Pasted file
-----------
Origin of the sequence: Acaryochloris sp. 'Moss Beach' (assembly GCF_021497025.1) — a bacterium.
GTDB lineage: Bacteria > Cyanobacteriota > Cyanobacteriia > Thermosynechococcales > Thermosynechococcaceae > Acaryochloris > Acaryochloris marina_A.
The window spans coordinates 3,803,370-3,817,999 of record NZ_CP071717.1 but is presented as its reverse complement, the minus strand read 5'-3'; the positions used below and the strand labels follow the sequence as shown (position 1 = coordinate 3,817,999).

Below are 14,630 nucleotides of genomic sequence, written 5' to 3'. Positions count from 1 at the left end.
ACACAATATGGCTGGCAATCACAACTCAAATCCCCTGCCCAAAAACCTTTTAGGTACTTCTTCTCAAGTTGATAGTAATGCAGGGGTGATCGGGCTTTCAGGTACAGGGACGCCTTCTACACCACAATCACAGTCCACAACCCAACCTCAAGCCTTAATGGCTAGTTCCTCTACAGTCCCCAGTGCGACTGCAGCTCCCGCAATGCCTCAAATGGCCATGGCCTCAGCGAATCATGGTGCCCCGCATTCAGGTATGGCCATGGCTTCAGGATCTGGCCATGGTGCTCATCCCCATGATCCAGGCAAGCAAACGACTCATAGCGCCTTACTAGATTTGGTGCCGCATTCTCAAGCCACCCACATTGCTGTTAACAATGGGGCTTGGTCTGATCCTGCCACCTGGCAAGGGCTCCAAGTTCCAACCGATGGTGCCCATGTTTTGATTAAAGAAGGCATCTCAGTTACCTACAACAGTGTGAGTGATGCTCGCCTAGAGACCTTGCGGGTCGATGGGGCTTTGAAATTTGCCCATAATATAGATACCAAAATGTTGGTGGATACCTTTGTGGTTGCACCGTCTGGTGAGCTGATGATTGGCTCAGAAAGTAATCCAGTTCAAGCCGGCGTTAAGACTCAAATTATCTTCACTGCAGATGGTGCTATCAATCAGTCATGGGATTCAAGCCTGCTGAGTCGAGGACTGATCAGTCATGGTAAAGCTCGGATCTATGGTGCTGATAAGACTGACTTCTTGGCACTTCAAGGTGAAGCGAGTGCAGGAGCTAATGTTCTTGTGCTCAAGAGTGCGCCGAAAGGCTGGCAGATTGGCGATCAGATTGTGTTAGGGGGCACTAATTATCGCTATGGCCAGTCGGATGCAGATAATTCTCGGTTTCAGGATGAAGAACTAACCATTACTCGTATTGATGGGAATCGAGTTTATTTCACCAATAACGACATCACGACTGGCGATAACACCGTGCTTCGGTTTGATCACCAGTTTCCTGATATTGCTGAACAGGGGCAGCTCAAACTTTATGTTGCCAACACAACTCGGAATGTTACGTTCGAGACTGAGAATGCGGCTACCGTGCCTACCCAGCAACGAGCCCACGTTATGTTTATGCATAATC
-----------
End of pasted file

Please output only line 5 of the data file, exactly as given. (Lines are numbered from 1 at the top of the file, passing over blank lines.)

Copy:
ACACAATATGGCTGGCAATCACAACTCAAATCCCCTGCCCAAAAACCTTTTAGGTACTTCTTCTCAAGTTGATAGTAATGCAGGGGTGATCGGGCTTTCAGGTACAGGGACGCCTTCTACACCACAATCACAGTCCACAACCCAACCTCAAGCCTTAATGGCTAGTTCCTCTACAGTCCCCAGTGCGACTGCAGCTCCCGCAATGCCTCAAATGGCCATGGCCTCAGCGAATCATGGTGCCCCGCATTCAGGTATGGCCATGGCTTCAGGATCTGGCCATGGTGCTCATCCCCATGATCCAGGCAAGCAAACGACTCATAGCGCCTTACTAGATTTGGTGCCGCATTCTCAAGCCACCCACATTGCTGTTAACAATGGGGCTTGGTCTGATCCTGCCACCTGGCAAGGGCTCCAAGTTCCAACCGATGGTGCCCATGTTTTGATTAAAGAAGGCATCTCAGTTACCTACAACAGTGTGAGTGATGCTCGCCTAGAGACCTTGCGGGTCGATGGGGCTTTGAAATTTGCCCATAATATAGATACCAAAATGTTGGTGGATACCTTTGTGGTTGCACCGTCTGGTGAGCTGATGATTGGCTCAGAAAGTAATCCAGTTCAAGCCGGCGTTAAGACTCAAATTATCTTCACTGCAGATGGTGCTATCAATCAGTCATGGGATTCAAGCCTGCTGAGTCGAGGACTGATCAGTCATGGTAAAGCTCGGATCTATGGTGCTGATAAGACTGACTTCTTGGCACTTCAAGGTGAAGCGAGTGCAGGAGCTAATGTTCTTGTGCTCAAGAGTGCGCCGAAAGGCTGGCAGATTGGCGATCAGATTGTGTTAGGGGGCACTAATTATCGCTATGGCCAGTCGGATGCAGATAATTCTCGGTTTCAGGATGAAGAACTAACCATTACTCGTATTGATGGGAATCGAGTTTATTTCACCAATAACGACATCACGACTGGCGATAACACCGTGCTTCGGTTTGATCACCAGTTTCCTGATATTGCTGAACAGGGGCAGCTCAAACTTTATGTTGCCAACACAACTCGGAATGTTACGTTCGAGACTGAGAATGCGGCTACCGTGCCTACCCAGCAACGAGCCCACGTTATGTTTATGCATAATC